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Painkiller Addiction

Opioid painkillers produce an extraordinary sense of wellbeing, but it is short lived and comes with an emotionally-taxing “interest payment” popularly known as addiction.

Chronic opioid painkiller abuse prompts the body to adapt to the opioid painkiller in such a way that abrupt cessation is followed by intolerable withdrawal symptoms.

The more opioid painkillers are taken, the more painkiller must be taken in order to achieve the same effects, a phenomenon known as painkiller tolerance, one of the hallmarks of painkiller addiction.

Chronic Use

Opioid painkillers just mask the pain temporarily and slap the user with an unreasonable emotional and physical interest payment for lousy services rendered.

Opioid painkillers don’t “cure” anything.

Chronic use does in fact compel their victims to perceive withdrawal-misery in the form of:

  • Restlessness
  • Muscle pain
  • Bone pain
  • Insomnia
  • Diarrhea
  • Vomiting
  • Cold flashes with goose bumps
  • Involuntary leg movements

One of the serious risks of opioids is respiratory depression—high doses can cause breathing to slow down to the point it stops and the user dies.

Signs of painkiller addiction:

  • Preoccupation with painkiller medication
  • Preoccupation with the next dose
  • Preoccupation with the quantity at hand
  • Preoccupied with the time of the next dose
  • Attempting to go to more than one doctor for the same prescription
  • Attempting to increase ones painkiller supply
  • Lying to prescriber
  • Telling different doctors different things
  • Stealing painkillers
  • Buying painkillers on the street
  • Self-inflicted injuries in order to ask for painkillers
  • Switching from pill painkillers to heroin and other non-pill painkiller forms

Painkiller Withdrawal Signs & Symptoms Include:

  • Agitation
  • Anxiety
  • Muscle aches
  • Bone aches
  • Insomnia
  • Sweating
  • Yawning
  • Abdominal cramping
  • Diarrhea
  • Dilated pupils
  • Nausea
  • Vomiting

The first step towards recovery from painkillers includes the simultaneous introduction to painkiller detoxification and painkiller cognitive and behavioral related therapies and treatments.

This can be accomplished in the following ways:

  1. Residential treatment
  2. Intensive outpatient treatment (IOP)
  3. Seven to 10 days of prescribed Suboxone, if necessary, along with 90 Narcotics Anonymous (NA) meetings in 90 days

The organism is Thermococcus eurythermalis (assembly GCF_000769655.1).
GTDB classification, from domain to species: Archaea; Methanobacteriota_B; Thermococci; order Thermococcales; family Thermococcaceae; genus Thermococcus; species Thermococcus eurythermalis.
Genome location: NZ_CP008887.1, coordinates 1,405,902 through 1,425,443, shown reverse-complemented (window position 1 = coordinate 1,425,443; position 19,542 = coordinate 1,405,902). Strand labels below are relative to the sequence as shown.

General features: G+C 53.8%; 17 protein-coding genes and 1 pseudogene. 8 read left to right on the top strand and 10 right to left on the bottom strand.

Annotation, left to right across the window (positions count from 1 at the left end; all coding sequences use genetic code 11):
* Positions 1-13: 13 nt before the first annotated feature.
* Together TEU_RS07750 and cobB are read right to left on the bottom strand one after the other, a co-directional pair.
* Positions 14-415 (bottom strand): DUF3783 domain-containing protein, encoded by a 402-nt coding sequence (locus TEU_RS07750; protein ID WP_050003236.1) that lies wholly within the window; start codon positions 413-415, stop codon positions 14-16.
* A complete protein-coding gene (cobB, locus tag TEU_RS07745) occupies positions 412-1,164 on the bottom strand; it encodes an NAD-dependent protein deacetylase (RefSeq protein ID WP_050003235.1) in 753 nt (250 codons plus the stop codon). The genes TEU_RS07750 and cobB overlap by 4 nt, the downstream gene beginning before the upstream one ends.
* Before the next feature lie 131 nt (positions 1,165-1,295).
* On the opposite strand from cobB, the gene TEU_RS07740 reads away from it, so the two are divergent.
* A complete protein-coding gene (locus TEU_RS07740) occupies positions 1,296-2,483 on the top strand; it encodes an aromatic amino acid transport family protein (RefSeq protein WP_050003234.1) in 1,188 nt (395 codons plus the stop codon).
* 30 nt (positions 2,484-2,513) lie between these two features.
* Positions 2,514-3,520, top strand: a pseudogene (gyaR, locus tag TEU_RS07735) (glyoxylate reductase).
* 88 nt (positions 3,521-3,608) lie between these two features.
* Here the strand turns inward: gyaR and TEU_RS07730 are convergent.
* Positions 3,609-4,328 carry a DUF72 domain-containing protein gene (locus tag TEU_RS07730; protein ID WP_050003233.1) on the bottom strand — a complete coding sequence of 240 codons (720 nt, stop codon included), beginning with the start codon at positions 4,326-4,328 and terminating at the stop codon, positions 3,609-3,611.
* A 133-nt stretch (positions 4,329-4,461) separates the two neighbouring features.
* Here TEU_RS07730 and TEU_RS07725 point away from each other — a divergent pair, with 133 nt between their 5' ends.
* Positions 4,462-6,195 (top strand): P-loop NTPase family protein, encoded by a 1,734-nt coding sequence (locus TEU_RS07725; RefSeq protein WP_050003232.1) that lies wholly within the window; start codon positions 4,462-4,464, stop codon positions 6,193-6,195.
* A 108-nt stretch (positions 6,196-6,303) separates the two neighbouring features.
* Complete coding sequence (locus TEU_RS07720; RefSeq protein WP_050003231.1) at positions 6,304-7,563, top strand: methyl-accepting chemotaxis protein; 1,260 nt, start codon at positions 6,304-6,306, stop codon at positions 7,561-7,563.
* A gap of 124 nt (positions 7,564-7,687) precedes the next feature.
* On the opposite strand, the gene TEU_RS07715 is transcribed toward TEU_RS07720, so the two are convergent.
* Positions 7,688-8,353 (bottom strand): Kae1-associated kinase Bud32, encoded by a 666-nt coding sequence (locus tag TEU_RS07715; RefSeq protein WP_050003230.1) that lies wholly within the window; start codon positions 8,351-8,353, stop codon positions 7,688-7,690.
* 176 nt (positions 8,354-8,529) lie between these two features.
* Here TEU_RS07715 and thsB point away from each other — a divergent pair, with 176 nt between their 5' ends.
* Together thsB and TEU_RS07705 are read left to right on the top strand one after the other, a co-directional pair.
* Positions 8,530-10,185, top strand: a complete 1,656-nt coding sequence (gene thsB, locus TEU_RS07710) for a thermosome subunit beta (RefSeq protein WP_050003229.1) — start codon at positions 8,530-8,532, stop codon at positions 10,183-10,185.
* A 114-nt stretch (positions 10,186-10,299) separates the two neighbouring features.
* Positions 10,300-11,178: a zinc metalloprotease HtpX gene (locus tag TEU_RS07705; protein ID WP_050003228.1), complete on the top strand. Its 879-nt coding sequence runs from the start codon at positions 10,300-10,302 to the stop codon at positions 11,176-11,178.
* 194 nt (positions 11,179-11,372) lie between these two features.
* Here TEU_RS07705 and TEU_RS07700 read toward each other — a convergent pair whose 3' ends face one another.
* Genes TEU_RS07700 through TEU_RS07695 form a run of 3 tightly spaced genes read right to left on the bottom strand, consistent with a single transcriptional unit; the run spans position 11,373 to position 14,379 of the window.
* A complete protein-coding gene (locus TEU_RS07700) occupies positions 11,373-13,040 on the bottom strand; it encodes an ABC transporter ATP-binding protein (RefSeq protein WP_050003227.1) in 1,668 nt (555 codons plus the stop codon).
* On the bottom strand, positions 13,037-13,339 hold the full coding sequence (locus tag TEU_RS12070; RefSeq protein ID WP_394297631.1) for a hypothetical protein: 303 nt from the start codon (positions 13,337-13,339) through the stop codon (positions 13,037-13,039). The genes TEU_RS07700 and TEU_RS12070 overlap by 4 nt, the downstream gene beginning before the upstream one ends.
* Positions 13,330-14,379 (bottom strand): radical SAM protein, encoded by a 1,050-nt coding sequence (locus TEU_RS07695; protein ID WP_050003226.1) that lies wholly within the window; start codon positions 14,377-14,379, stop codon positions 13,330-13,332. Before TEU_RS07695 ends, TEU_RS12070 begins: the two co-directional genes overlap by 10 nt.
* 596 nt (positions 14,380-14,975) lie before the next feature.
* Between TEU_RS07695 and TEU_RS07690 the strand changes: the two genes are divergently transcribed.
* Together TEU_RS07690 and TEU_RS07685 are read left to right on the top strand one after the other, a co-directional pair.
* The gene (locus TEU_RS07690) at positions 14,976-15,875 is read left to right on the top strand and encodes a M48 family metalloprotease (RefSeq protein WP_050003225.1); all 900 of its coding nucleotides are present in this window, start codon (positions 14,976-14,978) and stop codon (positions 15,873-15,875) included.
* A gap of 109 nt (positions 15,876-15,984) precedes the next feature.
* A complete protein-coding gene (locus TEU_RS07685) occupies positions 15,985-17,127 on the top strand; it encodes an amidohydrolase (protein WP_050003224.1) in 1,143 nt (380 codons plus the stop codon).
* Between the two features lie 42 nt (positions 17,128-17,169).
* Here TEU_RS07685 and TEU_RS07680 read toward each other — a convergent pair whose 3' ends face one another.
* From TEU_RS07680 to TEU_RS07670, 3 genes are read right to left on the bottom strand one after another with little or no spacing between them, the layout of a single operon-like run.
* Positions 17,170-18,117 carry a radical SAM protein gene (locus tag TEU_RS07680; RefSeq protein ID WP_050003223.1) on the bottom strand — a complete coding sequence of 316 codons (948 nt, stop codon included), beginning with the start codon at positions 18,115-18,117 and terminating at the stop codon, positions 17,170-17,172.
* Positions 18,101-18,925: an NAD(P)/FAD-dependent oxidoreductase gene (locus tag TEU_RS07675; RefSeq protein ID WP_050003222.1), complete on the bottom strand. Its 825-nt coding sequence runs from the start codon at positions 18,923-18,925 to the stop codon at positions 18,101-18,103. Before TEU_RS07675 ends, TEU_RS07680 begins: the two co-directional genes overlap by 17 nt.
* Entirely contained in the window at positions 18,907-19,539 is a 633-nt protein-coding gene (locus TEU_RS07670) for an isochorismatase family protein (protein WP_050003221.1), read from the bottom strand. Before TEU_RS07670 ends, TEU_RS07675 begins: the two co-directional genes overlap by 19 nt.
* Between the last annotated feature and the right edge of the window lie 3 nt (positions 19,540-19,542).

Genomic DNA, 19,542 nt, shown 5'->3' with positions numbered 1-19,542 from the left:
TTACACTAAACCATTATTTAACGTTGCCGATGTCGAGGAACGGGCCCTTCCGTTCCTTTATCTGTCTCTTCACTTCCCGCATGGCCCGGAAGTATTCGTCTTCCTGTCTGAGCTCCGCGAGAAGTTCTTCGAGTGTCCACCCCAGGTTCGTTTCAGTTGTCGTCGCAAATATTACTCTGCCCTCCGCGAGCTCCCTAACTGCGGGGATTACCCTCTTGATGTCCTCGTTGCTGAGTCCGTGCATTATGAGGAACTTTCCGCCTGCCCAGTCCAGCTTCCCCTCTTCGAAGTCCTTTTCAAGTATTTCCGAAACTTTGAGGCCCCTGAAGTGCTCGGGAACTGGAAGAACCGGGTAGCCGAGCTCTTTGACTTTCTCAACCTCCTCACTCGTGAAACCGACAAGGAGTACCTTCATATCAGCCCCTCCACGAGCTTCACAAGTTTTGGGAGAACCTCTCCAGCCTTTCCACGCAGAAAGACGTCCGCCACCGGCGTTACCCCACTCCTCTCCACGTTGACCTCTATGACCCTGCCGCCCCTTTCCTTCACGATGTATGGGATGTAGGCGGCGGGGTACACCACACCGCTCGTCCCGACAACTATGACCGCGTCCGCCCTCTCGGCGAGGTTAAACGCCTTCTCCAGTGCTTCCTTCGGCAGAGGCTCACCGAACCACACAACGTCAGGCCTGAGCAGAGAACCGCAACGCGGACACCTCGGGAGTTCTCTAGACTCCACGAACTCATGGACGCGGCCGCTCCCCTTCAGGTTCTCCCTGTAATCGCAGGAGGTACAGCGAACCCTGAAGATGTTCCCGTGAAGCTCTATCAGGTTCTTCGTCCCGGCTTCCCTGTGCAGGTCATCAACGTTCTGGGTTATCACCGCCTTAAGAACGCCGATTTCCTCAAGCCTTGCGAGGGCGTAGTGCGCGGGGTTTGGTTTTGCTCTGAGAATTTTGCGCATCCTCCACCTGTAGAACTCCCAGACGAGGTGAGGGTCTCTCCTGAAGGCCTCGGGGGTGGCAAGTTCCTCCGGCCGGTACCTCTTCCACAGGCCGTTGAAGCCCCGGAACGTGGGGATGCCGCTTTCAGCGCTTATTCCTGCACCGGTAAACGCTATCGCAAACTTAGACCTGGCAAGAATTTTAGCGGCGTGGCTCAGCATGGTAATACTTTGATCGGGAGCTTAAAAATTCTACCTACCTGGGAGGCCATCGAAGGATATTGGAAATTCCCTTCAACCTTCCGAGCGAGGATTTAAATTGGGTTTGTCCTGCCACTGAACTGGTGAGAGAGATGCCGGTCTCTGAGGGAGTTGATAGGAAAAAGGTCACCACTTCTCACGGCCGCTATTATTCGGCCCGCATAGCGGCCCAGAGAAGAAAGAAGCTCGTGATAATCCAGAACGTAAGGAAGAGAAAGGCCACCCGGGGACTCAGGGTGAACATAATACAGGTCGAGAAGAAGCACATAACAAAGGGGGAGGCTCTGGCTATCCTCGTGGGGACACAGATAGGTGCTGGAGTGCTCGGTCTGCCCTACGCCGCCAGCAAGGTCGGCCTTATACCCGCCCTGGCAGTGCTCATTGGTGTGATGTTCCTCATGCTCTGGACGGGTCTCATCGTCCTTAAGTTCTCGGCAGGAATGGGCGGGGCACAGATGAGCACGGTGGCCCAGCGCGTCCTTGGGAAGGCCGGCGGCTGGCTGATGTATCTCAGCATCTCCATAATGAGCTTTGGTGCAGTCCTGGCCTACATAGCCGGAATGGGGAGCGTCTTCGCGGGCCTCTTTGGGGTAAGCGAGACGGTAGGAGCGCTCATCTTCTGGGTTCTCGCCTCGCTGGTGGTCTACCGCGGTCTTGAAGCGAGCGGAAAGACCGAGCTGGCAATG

Regardless of the method chosen, the most important part of recovery is not detoxification.

Instead, the most important part of recovery is the non-detox portion of recovery, including:

  1. Crisis intervention or the ability to get seriously hurting substance abusers into treatment quickly
  2. Neuropsychiatric assessment to find out if emotional disorders such as post-traumatic stress, depression and anxiety coexist along with the painkiller addiction
  3. Medical evaluation for any health problems which could compromise recovery
  4. Social evaluation to help determine how home and work life impact painkiller addiction
  5. Licensed therapists trained and experienced in various recognized methods of recovery-sensitive treatment
  6. Certified substance abuse counselors licensed by the state who may well be recovering or drug addicts themselves
  7. A strong self-help group orientation approves of AA and related self-help groups, help in introducing you to them, and encourage you to stick with them
  8. Drug screening is a must because we implicitly trust the recovering person, we don’t trust the disease
  9. Aftercare that focuses on keeping active in a support group, and helping strengthen relationships with family, friends, and co-workers, and assisting return to the workplace
  10. Continuing care that allows guests to find a balance between recovery and life

Our team of addiction specialists make themselves available to take your call 24 hours a day, 7 days a week.

Because We Care.

“Success is the sum of small efforts, repeated day in and day out” 

– Robert Collier

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